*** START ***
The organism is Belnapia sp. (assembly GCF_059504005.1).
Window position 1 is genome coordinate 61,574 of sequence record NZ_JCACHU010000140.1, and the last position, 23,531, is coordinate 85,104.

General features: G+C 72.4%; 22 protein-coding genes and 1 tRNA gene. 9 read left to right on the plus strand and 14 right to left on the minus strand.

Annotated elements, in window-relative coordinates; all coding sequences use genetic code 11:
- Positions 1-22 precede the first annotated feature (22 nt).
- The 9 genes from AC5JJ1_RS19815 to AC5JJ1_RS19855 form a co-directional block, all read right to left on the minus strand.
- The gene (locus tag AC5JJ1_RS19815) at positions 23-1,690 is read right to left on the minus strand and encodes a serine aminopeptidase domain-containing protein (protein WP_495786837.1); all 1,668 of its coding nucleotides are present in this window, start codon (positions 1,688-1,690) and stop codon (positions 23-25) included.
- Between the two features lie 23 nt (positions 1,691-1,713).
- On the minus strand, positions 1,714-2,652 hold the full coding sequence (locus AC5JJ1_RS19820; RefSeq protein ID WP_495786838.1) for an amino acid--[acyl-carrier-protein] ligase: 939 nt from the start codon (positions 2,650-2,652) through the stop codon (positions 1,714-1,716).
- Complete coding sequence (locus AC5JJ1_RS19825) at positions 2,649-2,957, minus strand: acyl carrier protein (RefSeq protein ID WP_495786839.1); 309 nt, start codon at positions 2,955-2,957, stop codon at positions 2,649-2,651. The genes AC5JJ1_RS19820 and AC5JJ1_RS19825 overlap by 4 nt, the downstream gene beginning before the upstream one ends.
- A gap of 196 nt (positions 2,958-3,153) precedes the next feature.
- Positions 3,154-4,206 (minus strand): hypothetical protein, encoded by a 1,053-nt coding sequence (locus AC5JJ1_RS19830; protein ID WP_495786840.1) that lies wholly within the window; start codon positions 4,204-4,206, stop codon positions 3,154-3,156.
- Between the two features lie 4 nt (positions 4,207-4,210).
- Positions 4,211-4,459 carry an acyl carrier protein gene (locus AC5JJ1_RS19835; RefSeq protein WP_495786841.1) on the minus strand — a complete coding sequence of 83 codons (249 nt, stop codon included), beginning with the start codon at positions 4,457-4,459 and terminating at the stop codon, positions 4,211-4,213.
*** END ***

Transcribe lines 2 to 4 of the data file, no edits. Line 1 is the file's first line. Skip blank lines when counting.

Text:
Window position 1 is genome coordinate 61,574 of sequence record NZ_JCACHU010000140.1, and the last position, 23,531, is coordinate 85,104.

General features: G+C 72.4%; 22 protein-coding genes and 1 tRNA gene. 9 read left to right on the plus strand and 14 right to left on the minus strand.

Annotated elements, in window-relative coordinates; all coding sequences use genetic code 11: